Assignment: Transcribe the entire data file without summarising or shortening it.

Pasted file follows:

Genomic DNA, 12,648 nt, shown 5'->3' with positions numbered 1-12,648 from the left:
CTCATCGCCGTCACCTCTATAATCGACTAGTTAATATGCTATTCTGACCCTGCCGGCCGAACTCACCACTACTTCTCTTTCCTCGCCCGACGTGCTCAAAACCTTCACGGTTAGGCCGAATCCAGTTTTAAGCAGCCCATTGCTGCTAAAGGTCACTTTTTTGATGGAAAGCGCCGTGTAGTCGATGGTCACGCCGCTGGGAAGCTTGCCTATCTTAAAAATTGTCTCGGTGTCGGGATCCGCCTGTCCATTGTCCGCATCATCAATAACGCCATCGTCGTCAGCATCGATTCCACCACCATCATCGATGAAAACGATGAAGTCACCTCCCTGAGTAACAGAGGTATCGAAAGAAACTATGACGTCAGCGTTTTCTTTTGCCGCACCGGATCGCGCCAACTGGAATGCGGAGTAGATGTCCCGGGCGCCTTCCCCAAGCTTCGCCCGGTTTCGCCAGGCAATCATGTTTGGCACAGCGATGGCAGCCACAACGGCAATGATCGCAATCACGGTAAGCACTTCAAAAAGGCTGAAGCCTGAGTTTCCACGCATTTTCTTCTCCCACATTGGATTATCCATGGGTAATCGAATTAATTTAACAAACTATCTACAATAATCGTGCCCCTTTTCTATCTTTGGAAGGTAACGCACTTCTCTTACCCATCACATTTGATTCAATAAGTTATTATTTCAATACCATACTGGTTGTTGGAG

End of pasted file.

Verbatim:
Genomic DNA, 12,648 nt, shown 5'->3' with positions numbered 1-12,648 from the left:
CTCATCGCCGTCACCTCTATAATCGACTAGTTAATATGCTATTCTGACCCTGCCGGCCGAACTCACCACTACTTCTCTTTCCTCGCCCGACGTGCTCAAAACCTTCACGGTTAGGCCGAATCCAGTTTTAAGCAGCCCATTGCTGCTAAAGGTCACTTTTTTGATGGAAAGCGCCGTGTAGTCGATGGTCACGCCGCTGGGAAGCTTGCCTATCTTAAAAATTGTCTCGGTGTCGGGATCCGCCTGTCCATTGTCCGCATCATCAATAACGCCATCGTCGTCAGCATCGATTCCACCACCATCATCGATGAAAACGATGAAGTCACCTCCCTGAGTAACAGAGGTATCGAAAGAAACTATGACGTCAGCGTTTTCTTTTGCCGCACCGGATCGCGCCAACTGGAATGCGGAGTAGATGTCCCGGGCGCCTTCCCCAAGCTTCGCCCGGTTTCGCCAGGCAATCATGTTTGGCACAGCGATGGCAGCCACAACGGCAATGATCGCAATCACGGTAAGCACTTCAAAAAGGCTGAAGCCTGAGTTTCCACGCATTTTCTTCTCCCACATTGGATTATCCATGGGTAATCGAATTAATTTAACAAACTATCTACAATAATCGTGCCCCTTTTCTATCTTTGGAAGGTAACGCACTTCTCTTACCCATCACATTTGATTCAATAAGTTATTATTTCAATACCATACTGGTTGTTGGAG